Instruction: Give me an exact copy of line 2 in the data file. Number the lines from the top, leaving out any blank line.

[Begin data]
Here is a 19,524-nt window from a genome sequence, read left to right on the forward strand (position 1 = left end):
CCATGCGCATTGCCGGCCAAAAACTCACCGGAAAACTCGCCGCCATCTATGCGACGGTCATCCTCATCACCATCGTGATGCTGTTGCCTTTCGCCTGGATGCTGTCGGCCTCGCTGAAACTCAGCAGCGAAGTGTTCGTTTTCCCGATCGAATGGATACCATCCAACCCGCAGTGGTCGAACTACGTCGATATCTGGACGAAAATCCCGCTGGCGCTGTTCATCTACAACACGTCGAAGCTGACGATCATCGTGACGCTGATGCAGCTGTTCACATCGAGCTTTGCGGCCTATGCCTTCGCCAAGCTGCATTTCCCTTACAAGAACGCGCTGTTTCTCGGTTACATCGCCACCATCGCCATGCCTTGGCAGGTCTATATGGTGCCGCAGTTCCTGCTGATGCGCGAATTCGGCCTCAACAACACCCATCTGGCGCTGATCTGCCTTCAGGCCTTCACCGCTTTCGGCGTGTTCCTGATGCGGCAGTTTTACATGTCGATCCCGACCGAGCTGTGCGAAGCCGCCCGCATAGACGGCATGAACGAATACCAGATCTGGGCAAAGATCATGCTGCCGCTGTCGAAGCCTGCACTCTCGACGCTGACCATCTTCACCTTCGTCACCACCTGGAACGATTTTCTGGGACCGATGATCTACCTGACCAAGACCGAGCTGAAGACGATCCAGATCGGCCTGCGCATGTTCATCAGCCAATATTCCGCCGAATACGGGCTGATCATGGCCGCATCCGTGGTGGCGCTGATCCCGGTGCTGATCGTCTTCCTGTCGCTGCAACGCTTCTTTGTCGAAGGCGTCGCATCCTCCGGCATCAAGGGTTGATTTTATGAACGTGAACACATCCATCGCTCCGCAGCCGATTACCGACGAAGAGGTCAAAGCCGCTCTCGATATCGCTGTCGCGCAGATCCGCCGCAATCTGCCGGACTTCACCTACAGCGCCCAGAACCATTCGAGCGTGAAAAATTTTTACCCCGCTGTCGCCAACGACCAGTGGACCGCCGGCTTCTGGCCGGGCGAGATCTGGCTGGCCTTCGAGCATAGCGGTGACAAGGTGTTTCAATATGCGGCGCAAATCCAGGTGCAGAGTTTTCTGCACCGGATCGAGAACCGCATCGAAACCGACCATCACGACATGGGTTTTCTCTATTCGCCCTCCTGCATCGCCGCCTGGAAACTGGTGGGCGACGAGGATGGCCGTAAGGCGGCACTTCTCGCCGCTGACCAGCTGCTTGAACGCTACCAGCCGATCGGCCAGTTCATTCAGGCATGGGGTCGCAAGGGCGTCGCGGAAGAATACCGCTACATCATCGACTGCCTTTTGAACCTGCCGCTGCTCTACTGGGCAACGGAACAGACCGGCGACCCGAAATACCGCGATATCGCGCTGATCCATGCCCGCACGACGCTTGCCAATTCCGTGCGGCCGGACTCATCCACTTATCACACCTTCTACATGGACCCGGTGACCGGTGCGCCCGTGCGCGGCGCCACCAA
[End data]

CCATGCGCATTGCCGGCCAAAAACTCACCGGAAAACTCGCCGCCATCTATGCGACGGTCATCCTCATCACCATCGTGATGCTGTTGCCTTTCGCCTGGATGCTGTCGGCCTCGCTGAAACTCAGCAGCGAAGTGTTCGTTTTCCCGATCGAATGGATACCATCCAACCCGCAGTGGTCGAACTACGTCGATATCTGGACGAAAATCCCGCTGGCGCTGTTCATCTACAACACGTCGAAGCTGACGATCATCGTGACGCTGATGCAGCTGTTCACATCGAGCTTTGCGGCCTATGCCTTCGCCAAGCTGCATTTCCCTTACAAGAACGCGCTGTTTCTCGGTTACATCGCCACCATCGCCATGCCTTGGCAGGTCTATATGGTGCCGCAGTTCCTGCTGATGCGCGAATTCGGCCTCAACAACACCCATCTGGCGCTGATCTGCCTTCAGGCCTTCACCGCTTTCGGCGTGTTCCTGATGCGGCAGTTTTACATGTCGATCCCGACCGAGCTGTGCGAAGCCGCCCGCATAGACGGCATGAACGAATACCAGATCTGGGCAAAGATCATGCTGCCGCTGTCGAAGCCTGCACTCTCGACGCTGACCATCTTCACCTTCGTCACCACCTGGAACGATTTTCTGGGACCGATGATCTACCTGACCAAGACCGAGCTGAAGACGATCCAGATCGGCCTGCGCATGTTCATCAGCCAATATTCCGCCGAATACGGGCTGATCATGGCCGCATCCGTGGTGGCGCTGATCCCGGTGCTGATCGTCTTCCTGTCGCTGCAACGCTTCTTTGTCGAAGGCGTCGCATCCTCCGGCATCAAGGGTTGATTTTATGAACGTGAACACATCCATCGCTCCGCAGCCGATTACCGACGAAGAGGTCAAAGCCGCTCTCGATATCGCTGTCGCGCAGATCCGCCGCAATCTGCCGGACTTCACCTACAGCGCCCAGAACCATTCGAGCGTGAAAAATTTTTACCCCGCTGTCGCCAACGACCAGTGGACCGCCGGCTTCTGGCCGGGCGAGATCTGGCTGGCCTTCGAGCATAGCGGTGACAAGGTGTTTCAATATGCGGCGCAAATCCAGGTGCAGAGTTTTCTGCACCGGATCGAGAACCGCATCGAAACCGACCATCACGACATGGGTTTTCTCTATTCGCCCTCCTGCATCGCCGCCTGGAAACTGGTGGGCGACGAGGATGGCCGTAAGGCGGCACTTCTCGCCGCTGACCAGCTGCTTGAACGCTACCAGCCGATCGGCCAGTTCATTCAGGCATGGGGTCGCAAGGGCGTCGCGGAAGAATACCGCTACATCATCGACTGCCTTTTGAACCTGCCGCTGCTCTACTGGGCAACGGAACAGACCGGCGACCCGAAATACCGCGATATCGCGCTGATCCATGCCCGCACGACGCTTGCCAATTCCGTGCGGCCGGACTCATCCACTTATCACACCTTCTACATGGACCCGGTGACCGGTGCGCCCGTGCGCGGCGCCACCAA